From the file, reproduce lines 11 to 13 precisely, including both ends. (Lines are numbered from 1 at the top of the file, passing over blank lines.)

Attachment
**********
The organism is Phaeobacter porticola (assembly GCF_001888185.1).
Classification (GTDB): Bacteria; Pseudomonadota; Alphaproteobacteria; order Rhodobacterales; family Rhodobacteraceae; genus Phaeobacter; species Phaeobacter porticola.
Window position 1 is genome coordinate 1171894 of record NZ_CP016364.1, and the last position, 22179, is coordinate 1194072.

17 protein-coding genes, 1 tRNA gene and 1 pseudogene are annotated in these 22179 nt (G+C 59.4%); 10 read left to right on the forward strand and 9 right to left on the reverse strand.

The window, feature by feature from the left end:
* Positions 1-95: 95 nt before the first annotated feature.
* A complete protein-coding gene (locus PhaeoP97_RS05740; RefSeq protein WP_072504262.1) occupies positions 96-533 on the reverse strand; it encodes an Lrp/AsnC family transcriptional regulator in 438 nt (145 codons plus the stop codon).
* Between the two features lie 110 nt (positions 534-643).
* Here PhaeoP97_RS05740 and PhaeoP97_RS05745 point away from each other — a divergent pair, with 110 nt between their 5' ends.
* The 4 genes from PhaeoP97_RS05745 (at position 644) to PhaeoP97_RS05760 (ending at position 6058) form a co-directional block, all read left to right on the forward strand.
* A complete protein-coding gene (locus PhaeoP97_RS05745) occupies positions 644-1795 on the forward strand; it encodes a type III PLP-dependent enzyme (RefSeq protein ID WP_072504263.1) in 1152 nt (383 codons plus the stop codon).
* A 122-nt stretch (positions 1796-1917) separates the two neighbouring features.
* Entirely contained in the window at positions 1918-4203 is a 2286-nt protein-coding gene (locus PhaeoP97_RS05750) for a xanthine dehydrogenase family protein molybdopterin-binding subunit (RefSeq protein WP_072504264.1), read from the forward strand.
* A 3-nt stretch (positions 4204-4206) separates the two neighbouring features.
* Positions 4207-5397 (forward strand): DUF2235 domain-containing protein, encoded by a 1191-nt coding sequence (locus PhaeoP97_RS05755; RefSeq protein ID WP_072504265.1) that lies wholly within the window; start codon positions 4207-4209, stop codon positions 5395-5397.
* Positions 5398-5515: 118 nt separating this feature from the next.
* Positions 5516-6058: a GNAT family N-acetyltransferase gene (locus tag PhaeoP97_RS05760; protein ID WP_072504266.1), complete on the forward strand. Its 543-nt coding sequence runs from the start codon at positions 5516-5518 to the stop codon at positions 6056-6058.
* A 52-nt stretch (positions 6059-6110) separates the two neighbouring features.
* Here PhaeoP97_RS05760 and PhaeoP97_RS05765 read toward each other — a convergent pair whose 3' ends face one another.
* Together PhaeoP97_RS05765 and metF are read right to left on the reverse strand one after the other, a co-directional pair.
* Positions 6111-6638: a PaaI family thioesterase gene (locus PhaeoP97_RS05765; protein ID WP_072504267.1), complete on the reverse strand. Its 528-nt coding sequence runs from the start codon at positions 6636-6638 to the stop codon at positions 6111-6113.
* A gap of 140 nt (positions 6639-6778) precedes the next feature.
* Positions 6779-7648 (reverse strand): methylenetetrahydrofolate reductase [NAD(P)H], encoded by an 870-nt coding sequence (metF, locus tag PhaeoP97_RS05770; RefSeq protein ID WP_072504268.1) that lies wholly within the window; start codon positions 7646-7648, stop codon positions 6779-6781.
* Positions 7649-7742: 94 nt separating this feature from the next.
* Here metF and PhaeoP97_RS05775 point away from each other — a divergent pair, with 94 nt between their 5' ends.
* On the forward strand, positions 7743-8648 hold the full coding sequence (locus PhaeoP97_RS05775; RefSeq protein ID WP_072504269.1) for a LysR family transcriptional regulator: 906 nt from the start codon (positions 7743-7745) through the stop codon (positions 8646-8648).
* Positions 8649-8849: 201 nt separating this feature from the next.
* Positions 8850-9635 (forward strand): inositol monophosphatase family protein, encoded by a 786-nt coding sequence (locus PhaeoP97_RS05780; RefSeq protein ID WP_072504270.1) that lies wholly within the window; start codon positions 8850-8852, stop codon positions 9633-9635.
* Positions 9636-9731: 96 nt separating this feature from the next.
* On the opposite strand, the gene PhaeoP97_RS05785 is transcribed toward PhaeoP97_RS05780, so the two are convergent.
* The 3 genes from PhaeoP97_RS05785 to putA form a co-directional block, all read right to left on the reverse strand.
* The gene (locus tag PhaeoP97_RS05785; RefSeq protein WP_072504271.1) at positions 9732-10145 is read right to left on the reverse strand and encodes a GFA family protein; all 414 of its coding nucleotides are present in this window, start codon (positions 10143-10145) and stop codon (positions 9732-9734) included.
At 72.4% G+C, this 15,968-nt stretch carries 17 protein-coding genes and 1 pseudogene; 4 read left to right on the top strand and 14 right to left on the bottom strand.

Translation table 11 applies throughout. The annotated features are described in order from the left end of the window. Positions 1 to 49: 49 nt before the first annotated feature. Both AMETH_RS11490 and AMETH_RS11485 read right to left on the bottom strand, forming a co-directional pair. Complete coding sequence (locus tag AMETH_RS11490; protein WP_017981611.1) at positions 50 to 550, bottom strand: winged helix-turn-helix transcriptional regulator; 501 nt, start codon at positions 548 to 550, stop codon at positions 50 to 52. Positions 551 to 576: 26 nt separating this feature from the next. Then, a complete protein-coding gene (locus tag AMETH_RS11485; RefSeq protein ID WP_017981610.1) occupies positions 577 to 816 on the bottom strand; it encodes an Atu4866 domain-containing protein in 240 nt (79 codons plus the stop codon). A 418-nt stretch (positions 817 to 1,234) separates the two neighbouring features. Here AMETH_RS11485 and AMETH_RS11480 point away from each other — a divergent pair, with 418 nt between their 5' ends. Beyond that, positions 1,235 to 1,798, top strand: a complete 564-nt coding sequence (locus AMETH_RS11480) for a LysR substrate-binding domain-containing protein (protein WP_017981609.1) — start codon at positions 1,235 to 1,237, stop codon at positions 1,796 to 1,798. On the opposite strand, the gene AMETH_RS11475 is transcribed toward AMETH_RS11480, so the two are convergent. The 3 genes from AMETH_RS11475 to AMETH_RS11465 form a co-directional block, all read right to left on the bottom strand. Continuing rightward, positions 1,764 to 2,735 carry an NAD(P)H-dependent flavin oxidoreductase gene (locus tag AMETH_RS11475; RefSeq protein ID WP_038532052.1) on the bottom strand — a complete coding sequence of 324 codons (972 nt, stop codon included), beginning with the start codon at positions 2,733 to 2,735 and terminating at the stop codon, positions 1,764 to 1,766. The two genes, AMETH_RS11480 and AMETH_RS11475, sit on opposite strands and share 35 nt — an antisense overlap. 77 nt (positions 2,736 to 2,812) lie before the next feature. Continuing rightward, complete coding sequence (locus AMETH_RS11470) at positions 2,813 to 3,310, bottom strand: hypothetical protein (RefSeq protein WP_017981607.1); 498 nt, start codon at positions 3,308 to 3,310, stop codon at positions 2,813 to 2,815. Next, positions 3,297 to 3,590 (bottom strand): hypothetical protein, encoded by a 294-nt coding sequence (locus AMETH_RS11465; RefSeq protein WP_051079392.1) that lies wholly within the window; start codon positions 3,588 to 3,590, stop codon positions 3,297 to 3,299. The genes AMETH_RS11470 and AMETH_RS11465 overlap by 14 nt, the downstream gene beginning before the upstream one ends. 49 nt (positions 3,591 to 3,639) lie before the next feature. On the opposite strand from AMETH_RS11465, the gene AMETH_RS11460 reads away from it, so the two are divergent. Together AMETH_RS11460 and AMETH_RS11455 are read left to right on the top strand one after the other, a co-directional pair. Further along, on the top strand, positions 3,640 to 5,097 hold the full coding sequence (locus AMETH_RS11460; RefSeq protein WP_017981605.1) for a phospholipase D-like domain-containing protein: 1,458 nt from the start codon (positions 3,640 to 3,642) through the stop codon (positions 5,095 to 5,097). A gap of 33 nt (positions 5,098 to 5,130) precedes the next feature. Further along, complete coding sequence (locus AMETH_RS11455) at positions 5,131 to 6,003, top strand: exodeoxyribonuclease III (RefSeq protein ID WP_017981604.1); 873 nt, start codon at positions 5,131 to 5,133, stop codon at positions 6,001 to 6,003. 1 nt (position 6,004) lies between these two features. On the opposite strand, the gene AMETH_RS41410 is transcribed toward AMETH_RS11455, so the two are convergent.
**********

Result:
* A complete protein-coding gene (locus PhaeoP97_RS05745) occupies positions 644-1795 on the forward strand; it encodes a type III PLP-dependent enzyme (RefSeq protein ID WP_072504263.1) in 1152 nt (383 codons plus the stop codon).
* A 122-nt stretch (positions 1796-1917) separates the two neighbouring features.
* Entirely contained in the window at positions 1918-4203 is a 2286-nt protein-coding gene (locus PhaeoP97_RS05750) for a xanthine dehydrogenase family protein molybdopterin-binding subunit (RefSeq protein WP_072504264.1), read from the forward strand.